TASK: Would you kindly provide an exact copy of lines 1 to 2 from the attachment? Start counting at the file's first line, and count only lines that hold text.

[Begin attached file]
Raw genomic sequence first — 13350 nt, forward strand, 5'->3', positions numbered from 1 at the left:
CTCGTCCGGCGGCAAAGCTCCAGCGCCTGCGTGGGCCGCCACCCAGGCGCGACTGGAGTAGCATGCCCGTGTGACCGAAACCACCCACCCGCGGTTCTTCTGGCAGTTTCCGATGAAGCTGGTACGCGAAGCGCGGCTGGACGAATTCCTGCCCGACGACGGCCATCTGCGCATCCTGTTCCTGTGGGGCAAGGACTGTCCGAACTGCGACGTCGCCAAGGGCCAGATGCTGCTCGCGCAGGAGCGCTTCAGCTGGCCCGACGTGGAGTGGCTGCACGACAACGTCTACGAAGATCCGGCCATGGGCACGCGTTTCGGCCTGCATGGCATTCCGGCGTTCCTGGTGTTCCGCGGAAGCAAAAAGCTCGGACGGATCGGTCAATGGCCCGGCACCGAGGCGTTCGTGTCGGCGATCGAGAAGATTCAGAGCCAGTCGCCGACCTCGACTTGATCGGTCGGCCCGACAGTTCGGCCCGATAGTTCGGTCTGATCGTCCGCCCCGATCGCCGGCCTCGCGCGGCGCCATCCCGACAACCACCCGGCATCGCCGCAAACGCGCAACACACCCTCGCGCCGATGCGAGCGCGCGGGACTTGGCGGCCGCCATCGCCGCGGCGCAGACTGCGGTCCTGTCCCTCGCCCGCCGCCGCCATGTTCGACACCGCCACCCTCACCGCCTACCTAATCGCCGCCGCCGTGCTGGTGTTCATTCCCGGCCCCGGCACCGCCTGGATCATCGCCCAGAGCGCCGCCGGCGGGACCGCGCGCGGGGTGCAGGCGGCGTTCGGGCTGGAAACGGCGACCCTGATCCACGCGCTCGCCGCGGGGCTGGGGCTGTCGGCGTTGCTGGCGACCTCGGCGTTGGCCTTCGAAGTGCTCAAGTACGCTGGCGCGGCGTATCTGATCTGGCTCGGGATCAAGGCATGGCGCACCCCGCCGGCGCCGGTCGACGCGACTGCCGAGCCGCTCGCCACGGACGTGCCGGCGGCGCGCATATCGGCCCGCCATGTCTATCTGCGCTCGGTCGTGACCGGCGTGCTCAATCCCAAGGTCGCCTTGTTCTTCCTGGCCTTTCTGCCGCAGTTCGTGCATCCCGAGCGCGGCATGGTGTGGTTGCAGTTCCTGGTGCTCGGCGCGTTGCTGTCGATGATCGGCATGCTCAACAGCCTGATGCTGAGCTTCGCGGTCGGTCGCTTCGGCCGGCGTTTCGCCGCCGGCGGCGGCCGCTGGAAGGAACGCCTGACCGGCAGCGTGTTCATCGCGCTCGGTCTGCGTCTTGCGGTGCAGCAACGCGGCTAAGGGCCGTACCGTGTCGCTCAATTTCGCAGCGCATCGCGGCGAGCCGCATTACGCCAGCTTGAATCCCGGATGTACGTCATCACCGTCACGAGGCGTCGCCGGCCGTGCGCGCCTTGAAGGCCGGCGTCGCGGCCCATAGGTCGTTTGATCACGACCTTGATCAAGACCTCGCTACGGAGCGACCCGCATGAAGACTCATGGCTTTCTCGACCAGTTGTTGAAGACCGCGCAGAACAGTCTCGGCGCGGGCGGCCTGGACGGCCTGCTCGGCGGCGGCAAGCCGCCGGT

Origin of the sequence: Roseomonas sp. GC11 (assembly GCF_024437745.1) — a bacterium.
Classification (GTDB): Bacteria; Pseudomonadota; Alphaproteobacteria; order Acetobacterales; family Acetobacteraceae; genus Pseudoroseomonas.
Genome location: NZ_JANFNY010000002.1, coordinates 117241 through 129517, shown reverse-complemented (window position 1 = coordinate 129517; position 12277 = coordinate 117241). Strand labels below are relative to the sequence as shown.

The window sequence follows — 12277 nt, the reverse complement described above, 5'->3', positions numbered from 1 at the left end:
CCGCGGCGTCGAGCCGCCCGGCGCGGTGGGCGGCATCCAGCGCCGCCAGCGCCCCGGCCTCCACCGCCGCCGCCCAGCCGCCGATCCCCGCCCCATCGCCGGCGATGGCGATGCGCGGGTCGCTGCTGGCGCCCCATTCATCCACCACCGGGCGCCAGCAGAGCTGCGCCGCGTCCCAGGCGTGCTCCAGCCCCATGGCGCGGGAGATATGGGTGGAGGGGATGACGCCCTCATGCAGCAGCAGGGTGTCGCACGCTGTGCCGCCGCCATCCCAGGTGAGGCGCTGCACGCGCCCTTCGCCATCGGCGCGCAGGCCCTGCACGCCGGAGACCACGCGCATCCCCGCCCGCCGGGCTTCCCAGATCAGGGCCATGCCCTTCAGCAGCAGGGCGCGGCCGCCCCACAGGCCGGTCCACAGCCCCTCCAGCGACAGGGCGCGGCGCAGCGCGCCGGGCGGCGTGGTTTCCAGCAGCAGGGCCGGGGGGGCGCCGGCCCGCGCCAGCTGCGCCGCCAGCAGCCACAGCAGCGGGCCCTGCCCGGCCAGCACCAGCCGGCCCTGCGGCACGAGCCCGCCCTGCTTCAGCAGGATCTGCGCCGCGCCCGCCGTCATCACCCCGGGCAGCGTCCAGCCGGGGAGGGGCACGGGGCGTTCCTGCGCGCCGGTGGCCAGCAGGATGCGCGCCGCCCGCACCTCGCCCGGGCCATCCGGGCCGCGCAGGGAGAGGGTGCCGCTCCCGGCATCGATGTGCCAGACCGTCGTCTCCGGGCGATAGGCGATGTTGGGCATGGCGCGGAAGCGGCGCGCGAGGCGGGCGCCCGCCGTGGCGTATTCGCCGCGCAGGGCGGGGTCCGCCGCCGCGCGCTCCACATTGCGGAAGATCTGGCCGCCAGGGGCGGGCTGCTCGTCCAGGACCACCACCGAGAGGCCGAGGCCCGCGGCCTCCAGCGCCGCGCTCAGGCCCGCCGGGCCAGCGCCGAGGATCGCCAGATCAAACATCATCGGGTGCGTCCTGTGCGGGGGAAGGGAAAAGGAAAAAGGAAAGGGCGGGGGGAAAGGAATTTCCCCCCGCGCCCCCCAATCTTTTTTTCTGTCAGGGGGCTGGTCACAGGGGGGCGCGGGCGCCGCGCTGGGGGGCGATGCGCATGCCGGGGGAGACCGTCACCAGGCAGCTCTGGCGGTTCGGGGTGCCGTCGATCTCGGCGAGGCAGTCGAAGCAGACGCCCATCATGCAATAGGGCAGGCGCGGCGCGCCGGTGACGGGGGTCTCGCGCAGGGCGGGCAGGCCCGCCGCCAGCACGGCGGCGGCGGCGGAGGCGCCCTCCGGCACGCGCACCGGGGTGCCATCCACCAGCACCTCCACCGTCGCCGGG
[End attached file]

Raw genomic sequence first — 13350 nt, forward strand, 5'->3', positions numbered from 1 at the left:
CTCGTCCGGCGGCAAAGCTCCAGCGCCTGCGTGGGCCGCCACCCAGGCGCGACTGGAGTAGCATGCCCGTGTGACCGAAACCACCCACCCGCGGTTCTTCTGGCAGTTTCCGATGAAGCTGGTACGCGAAGCGCGGCTGGACGAATTCCTGCCCGACGACGGCCATCTGCGCATCCTGTTCCTGTGGGGCAAGGACTGTCCGAACTGCGACGTCGCCAAGGGCCAGATGCTGCTCGCGCAGGAGCGCTTCAGCTGGCCCGACGTGGAGTGGCTGCACGACAACGTCTACGAAGATCCGGCCATGGGCACGCGTTTCGGCCTGCATGGCATTCCGGCGTTCCTGGTGTTCCGCGGAAGCAAAAAGCTCGGACGGATCGGTCAATGGCCCGGCACCGAGGCGTTCGTGTCGGCGATCGAGAAGATTCAGAGCCAGTCGCCGACCTCGACTTGATCGGTCGGCCCGACAGTTCGGCCCGATAGTTCGGTCTGATCGTCCGCCCCGATCGCCGGCCTCGCGCGGCGCCATCCCGACAACCACCCGGCATCGCCGCAAACGCGCAACACACCCTCGCGCCGATGCGAGCGCGCGGGACTTGGCGGCCGCCATCGCCGCGGCGCAGACTGCGGTCCTGTCCCTCGCCCGCCGCCGCCATGTTCGACACCGCCACCCTCACCGCCTACCTAATCGCCGCCGCCGTGCTGGTGTTCATTCCCGGCCCCGGCACCGCCTGGATCATCGCCCAGAGCGCCGCCGGCGGGACCGCGCGCGGGGTGCAGGCGGCGTTCGGGCTGGAAACGGCGACCCTGATCCACGCGCTCGCCGCGGGGCTGGGGCTGTCGGCGTTGCTGGCGACCTCGGCGTTGGCCTTCGAAGTGCTCAAGTACGCTGGCGCGGCGTATCTGATCTGGCTCGGGATCAAGGCATGGCGCACCCCGCCGGCGCCGGTCGACGCGACTGCCGAGCCGCTCGCCACGGACGTGCCGGCGGCGCGCATATCGGCCCGCCATGTCTATCTGCGCTCGGTCGTGACCGGCGTGCTCAATCCCAAGGTCGCCTTGTTCTTCCTGGCCTTTCTGCCGCAGTTCGTGCATCCCGAGCGCGGCATGGTGTGGTTGCAGTTCCTGGTGCTCGGCGCGTTGCTGTCGATGATCGGCATGCTCAACAGCCTGATGCTGAGCTTCGCGGTCGGTCGCTTCGGCCGGCGTTTCGCCGCCGGCGGCGGCCGCTGGAAGGAACGCCTGACCGGCAGCGTGTTCATCGCGCTCGGTCTGCGTCTTGCGGTGCAGCAACGCGGCTAAGGGCCGTACCGTGTCGCTCAATTTCGCAGCGCATCGCGGCGAGCCGCATTACGCCAGCTTGAATCCCGGATGTACGTCATCACCGTCACGAGGCGTCGCCGGCCGTGCGCGCCTTGAAGGCCGGCGTCGCGGCCCATAGGTCGTTTGATCACGACCTTGATCAAGACCTCGCTACGGAGCGACCCGCATGAAGACTCATGGCTTTCTCGACCAGTTGTTGAAGACCGCGCAGAACAGTCTCGGCGCGGGCGGCCTGGACGGCCTGCTCGGCGGCGGCAAGCCGCCGGT